He secret to staying young might be as simple as standing up. Okay, it might be more like standing up and then moving around a bit.

New research published in the American Journal of Epidemiology shows that sitting for more than 10 hours a day could increase one’s biological age by up to eight years. So, someone in their 80s who spends most of their day sitting can have the cells of an 88-year-old. Not so nice, huh?

The study looked specifically at the length of a specific telomere, which is the fancy science term for the little bits of DNA that sit at the end of our chromosomes. They’re responsible for how we age, what diseases we could get with age and the severity of said diseases. Over 1,000 women who were, on average, 79-years-old had their telomeres measured for the study.

“Previous studies have shown that shortened telomere length, which can be [broken down quicker] by lifestyle factors like smoking and obesity, is associated with a shortened lifespan, cancer, diabetes and cardiovascular disease,” said Aladdin Shadyab, lead author of the study. “But this is the first time we’ve linked sitting and exercise to shortened telomere length.”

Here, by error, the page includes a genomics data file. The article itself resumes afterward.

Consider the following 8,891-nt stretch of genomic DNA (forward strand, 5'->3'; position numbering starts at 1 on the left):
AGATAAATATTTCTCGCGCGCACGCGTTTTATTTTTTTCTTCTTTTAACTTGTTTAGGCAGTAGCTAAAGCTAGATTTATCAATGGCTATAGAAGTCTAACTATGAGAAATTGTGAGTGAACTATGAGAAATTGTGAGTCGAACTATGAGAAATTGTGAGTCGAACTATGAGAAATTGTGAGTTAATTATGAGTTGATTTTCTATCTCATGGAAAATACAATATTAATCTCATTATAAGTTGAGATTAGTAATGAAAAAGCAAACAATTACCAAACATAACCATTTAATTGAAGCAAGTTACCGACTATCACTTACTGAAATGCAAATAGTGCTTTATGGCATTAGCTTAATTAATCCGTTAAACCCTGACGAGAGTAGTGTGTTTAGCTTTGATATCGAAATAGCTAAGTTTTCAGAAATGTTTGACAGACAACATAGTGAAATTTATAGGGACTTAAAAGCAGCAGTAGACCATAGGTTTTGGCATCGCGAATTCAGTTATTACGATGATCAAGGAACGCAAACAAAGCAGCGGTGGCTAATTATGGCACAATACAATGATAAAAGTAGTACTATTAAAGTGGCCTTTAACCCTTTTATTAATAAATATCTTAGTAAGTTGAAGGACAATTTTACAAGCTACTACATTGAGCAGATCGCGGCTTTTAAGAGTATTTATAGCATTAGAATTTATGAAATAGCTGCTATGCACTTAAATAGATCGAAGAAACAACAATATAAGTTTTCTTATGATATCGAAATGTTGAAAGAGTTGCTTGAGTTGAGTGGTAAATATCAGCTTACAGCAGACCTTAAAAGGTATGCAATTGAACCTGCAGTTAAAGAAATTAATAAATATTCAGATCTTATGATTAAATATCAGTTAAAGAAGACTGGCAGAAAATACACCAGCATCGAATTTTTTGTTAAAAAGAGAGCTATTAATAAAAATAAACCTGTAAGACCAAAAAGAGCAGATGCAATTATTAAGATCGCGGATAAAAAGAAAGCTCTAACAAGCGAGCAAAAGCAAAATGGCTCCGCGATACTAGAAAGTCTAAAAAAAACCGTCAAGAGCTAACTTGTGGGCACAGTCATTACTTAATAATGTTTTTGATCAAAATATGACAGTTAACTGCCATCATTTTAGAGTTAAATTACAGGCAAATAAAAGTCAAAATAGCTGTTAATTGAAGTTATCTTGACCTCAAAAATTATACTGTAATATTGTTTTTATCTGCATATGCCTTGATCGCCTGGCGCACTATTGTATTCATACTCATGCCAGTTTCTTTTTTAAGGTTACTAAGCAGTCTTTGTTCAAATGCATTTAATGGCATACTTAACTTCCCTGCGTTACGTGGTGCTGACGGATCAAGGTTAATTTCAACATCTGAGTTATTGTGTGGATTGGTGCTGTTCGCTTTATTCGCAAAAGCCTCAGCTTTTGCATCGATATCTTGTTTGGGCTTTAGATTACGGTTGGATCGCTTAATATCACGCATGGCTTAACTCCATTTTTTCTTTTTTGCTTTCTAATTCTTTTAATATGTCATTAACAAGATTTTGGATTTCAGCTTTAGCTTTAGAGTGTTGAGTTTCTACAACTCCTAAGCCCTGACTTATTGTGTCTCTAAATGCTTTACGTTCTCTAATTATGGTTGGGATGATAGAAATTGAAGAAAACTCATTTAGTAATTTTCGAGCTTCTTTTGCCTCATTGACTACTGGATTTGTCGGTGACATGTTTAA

And according to this research, all it takes is 30 minutes of “moderate to vigorous activity” per day to keep the telomeres long and healthy. Even participants who sat for the rest of the day after their half an hour of exercise had longer telomeres than their sedentary counterparts.

“This allows us to conclude that an inactive lifestyle has a direct effect on telomere length,” said Shadyab.

Exercise can be daunting at any age, and for seniors, getting up and moving isn’t always as easy as it sounds. Shadyab recommends group classes (so there’s someone depending on you to work out), and opting for regimes that are gentle on an aging body, like tai chi. Or what about Dance Dance Revolution… that’s low-impact, right?

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